U.S. troops had to move particularly fast in landing zones, or open areas in combat where they would rendezvous with friendly helicopters that were vulnerable to enemy fire.

On November 6th, the First Division sustained its highest casualties in Vietnam to date. In the morning, a sister unit of Minnock’s, Bravo Company, was patrolling when they spotted an enemy supply squad of about 12 men. They gave chase, and at around 11am, entered a small meadow the size of a football field. Suddenly, Bravo Company became pinned down and was unable to move. Gunfire rained upon them from the surrounding forest, through the waist high elephant grass and from enemy soldiers camouflaged as bushes. Minnock was with Charlie Company, and moved in to an adjacent meadow around 1pm, trying to assist their beleaguered comrades. But even more enemy guns were unleashed onto Charlie Company, which was also now pinned down and cut off from Bravo Company.

Minnock and the estimated 340 American soldiers from the battered units had been lured into an organized ambush. They had unwittingly confronted an estimated 500-1000 enemy troops who were fresh from a local base. Surrounded, the Americans were forced to fight and dig in against a well-supplied and superior positioned enemy. “It was a nightmare,” said one sergeant, in part because of the close range fighting that prevented aerial support and medical evacuations.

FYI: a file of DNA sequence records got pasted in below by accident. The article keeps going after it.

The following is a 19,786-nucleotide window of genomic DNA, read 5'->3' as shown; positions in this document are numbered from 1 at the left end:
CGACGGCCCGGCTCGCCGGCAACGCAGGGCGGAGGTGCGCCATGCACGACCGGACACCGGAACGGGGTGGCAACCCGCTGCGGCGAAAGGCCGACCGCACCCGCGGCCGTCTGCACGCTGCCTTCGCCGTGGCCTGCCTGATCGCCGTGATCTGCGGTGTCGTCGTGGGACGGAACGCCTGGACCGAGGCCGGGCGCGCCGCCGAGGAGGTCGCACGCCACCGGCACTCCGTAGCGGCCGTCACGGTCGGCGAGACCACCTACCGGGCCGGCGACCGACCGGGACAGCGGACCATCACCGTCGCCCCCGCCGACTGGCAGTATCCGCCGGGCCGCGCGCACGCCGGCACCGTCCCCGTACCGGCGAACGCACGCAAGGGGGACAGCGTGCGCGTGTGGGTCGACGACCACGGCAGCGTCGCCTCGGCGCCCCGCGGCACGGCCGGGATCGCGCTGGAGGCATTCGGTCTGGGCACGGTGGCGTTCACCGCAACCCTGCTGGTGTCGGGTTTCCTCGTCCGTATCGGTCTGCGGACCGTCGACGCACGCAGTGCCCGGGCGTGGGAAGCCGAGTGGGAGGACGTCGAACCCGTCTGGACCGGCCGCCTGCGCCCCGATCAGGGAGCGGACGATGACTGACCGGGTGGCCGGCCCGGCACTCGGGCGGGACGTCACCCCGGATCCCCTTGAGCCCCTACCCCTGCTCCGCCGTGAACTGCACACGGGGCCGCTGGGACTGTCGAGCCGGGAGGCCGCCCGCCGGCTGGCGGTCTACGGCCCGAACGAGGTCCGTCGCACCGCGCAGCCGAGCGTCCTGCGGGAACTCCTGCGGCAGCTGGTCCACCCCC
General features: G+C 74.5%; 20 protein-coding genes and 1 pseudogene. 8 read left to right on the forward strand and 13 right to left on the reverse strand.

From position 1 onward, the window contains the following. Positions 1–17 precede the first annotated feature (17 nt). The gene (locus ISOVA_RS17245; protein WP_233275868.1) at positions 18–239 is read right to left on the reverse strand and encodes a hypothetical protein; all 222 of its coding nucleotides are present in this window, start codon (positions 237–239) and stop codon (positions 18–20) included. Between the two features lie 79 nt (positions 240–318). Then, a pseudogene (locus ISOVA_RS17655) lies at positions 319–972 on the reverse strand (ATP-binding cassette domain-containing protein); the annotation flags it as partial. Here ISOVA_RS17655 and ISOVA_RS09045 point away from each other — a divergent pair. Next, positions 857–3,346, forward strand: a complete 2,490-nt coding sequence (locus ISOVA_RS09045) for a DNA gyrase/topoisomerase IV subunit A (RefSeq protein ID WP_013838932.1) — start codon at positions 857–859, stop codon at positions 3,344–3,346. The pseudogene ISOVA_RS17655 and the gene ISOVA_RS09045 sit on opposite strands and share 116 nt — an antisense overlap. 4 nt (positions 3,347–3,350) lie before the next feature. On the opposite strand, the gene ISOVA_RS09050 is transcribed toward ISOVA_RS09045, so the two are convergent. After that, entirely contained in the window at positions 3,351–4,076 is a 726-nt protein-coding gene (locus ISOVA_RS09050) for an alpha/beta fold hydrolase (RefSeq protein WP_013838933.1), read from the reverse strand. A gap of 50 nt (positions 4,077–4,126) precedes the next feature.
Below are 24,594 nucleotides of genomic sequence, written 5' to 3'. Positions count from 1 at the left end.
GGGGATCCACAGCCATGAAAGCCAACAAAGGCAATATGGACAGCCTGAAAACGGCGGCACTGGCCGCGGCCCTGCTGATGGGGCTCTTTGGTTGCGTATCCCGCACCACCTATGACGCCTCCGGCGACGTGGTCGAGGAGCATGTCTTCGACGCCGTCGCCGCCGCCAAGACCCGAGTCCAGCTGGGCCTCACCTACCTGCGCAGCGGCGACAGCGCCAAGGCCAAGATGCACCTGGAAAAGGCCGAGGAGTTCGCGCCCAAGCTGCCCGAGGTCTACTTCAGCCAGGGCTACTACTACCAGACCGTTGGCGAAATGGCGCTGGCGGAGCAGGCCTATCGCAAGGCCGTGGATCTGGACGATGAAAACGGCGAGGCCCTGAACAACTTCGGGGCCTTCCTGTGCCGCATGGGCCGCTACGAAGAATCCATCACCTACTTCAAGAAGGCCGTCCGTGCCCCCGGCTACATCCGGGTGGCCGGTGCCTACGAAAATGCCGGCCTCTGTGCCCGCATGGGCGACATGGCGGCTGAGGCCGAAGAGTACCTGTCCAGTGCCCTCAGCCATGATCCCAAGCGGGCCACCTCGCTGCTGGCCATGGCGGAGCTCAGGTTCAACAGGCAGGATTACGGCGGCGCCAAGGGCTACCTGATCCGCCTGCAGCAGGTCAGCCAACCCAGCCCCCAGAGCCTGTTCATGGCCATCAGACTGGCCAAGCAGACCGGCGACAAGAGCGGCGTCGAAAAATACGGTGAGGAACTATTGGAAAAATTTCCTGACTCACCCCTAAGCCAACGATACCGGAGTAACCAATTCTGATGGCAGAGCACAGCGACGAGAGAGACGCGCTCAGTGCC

Acts of bravery abounded. A lieutenant, despite wounds and paralysis, continued to direct his platoon over radio for hours. Mortally injured, one medic continued to crawl around tending to the wounded. After a grenade landed among a pair of U.S. soldiers from Minnock’s company, one of the men, Private Thomas Maynard, threw himself onto the grenade. He was posthumously recommended for the Medal of Honor.

Joseph P. Minnock is interred at Beverly National Cemetery, Beverly, NJ along with his mom and dad.

The battle raged into the night, and not until the enemy had fallen back could medical helicopters evacuate the wounded and dead. Private First Class Joseph P. Minnock was among 26 U.S. soldiers killed, most of whom were part of his company. An estimated 121 enemy soldiers were also killed. The battle action was swiftly reported by Joseph Galloway, an embedded U.S. journalist from United Press InternationaI.